Last weekend we made our way (via Tica bus) to Costa Rica. Part of the headache of us being here on tourist visas is that they are only good for 90 days. Then you can extend your tourist visa for another 90 days (for about $50 each), but at the end of that you have to leave the country. We have friends who live in San Jose, so we decided that rather than just hop the border we would see if they were around and we would go visit them.


Bus rides are for selfies. So. Many. Selfies.

Even though Adam and Landon grew up twenty minutes from one another, it wasn’t until Kelsey and Neil went to George Fox that the two met. And over the years Lando has become better friends with Adam, who 1) loves the Lord, 2) loves fishing in Oregon, and 3) serves in Central America as a camp director. When we reached out to him about coming to visit he said absolutely, and would love to talk with us about running the camp in Costa Rica.


They may have been talking about camp. Or, maybe at this point it was steelhead fishing.

Traveling by bus can always be interesting, as you’re never quite sure how thoughtful other riders will be, whether the bathroom will work, or what the driver will be like. On the way into Costa Rica there were some interesting moments. For example going pee on a moving bus is sort of like trying to pee into a coffee cup while riding a surf board. It just takes a lot of patience. Also, when we got to the border and handed the Tica bus employee our passports and money and he disappeared with them. I mean, he took everyone’s passports, but still. It was very unnerving, especially since then you just wait. You can buy a drink, and pay 5 Cordobas to use the bathroom, but otherwise you just wait. And then he comes back, calls out the names as he hands you back your passport, and you reboard the bus. Then you drive 200 yards, unboard again, and go through immigration in Costa Rica. More lines, your bags through an x-ray machine, and more waiting. Apparently there is no boarding the bus until everyone is through the line. (We just laugh and shake our heads now…) All the while you are being solicited to buy Coke, juice, or random snacks.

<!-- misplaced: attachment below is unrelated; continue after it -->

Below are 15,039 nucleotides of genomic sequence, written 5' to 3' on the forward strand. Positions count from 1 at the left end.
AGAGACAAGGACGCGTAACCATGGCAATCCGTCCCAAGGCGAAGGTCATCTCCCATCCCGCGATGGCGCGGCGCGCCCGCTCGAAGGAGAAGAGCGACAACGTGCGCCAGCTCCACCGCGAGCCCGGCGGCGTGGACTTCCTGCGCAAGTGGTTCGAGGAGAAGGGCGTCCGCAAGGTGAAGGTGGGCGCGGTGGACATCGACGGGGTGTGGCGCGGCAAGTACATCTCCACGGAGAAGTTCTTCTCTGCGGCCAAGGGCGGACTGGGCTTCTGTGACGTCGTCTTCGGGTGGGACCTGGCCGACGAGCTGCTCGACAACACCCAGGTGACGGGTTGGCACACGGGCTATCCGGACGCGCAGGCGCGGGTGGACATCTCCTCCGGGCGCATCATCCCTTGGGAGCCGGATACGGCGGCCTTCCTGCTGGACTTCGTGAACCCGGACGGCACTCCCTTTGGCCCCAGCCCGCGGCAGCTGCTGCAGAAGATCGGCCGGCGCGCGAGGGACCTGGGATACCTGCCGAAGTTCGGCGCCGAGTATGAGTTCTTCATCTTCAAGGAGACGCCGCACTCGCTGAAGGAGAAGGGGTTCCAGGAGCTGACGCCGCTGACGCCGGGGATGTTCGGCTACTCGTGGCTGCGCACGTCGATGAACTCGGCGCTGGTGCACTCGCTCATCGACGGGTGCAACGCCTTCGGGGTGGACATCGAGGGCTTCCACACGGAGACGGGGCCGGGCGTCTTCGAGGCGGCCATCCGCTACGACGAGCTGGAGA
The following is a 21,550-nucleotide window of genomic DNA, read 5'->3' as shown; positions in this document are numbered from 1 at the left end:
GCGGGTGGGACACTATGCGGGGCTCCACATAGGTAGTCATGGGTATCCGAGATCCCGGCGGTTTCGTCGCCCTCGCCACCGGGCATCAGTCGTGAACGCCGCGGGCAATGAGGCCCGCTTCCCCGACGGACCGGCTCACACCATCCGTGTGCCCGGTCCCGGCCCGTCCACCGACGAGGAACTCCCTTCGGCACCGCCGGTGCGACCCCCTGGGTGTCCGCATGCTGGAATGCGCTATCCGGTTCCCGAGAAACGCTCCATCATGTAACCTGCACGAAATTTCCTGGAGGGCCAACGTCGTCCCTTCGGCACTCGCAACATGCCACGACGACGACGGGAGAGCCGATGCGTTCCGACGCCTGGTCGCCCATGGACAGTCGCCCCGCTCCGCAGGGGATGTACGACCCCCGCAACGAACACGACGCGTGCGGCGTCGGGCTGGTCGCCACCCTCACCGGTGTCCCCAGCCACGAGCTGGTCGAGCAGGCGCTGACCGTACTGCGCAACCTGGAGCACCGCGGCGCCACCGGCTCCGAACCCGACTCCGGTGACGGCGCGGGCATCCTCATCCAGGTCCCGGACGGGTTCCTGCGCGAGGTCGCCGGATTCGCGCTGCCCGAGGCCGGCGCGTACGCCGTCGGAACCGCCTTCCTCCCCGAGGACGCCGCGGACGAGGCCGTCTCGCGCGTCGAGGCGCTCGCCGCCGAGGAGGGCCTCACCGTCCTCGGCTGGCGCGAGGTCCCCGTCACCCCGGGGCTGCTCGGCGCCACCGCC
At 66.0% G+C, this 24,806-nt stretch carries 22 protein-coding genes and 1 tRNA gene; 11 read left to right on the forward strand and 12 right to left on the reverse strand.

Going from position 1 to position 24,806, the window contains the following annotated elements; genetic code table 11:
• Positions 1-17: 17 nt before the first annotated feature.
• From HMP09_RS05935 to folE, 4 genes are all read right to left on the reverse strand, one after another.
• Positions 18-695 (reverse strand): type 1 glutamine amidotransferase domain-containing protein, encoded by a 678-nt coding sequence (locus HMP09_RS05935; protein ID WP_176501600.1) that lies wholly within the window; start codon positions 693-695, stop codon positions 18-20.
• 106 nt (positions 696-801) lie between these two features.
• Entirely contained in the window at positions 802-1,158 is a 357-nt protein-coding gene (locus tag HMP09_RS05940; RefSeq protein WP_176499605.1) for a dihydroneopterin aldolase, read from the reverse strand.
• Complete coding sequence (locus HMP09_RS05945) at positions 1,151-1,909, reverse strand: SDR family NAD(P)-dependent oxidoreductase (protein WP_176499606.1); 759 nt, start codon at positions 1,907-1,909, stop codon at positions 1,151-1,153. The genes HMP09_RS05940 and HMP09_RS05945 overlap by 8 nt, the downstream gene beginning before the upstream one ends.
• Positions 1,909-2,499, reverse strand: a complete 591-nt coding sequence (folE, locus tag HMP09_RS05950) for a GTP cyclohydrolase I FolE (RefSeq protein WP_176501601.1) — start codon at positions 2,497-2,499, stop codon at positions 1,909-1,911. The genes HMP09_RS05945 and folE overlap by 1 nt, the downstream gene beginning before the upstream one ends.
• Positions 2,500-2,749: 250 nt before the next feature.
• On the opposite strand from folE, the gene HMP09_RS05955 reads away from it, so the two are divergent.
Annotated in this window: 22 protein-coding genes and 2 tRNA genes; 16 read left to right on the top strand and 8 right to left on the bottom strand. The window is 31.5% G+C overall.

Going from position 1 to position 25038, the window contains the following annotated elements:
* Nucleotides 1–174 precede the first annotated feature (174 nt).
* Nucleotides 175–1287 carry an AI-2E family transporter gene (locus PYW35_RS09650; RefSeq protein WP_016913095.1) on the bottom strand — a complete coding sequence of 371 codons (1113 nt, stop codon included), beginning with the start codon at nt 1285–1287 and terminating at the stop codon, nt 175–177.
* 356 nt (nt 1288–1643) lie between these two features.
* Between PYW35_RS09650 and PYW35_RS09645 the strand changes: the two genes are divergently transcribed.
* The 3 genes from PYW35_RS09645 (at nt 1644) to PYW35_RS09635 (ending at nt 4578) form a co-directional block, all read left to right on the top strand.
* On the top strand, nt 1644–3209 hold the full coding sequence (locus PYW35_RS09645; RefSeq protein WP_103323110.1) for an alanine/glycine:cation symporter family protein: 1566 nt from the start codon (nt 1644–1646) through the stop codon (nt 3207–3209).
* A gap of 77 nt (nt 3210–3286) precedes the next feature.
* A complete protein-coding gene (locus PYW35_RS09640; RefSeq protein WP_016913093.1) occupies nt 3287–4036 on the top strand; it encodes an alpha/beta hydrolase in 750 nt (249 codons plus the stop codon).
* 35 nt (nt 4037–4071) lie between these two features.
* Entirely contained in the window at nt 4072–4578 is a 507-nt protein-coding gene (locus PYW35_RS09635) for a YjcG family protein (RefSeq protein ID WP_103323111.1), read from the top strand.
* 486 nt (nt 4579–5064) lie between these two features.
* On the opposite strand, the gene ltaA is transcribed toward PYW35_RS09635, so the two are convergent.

The border.


The ‘role call’ via names on passports.

Our time in Costa Rica at Camp Roblealto was very refreshing. The camp has been around since the 1940’s, is seated at 4000 feet, and is a quiet reprieve from San Jose and Managua. Honestly, the climate reminded us of Oregon. At one point, while on a walk to the nearby little town, we looked up to see a dairy cow. The hillside behind her was completely green, and the grass was lush. If I didn’t know better I would have sworn I was on a back road in Tillamook county. Not only was our time at the camp refreshing, but our time with the Carlsen family was as well. We enjoyed a couple meals together, lots of laughter, and plenty of visiting with Jacob, Adam and Andrea’s six month old son. It was a beautiful time.


Looking at one of the cabins and thinking through our hopes for Ruby Ranch.




Looking over San Jose.

Though we don’t love the long bus rides, returning to Costa Rica will definitely be in our future. And maybe next time we’ll try our hands at fishing one of the many rivers there.

One thought on “

  1. You look SO beautiful and SO happy, Jamie! That bunkroom at Campamento Roblealto – wow! …Have you ever thought of inviting Dale to come and help you build those bunkrooms? Just wondering… I think he just might if you asked 😉
    Love, Madre


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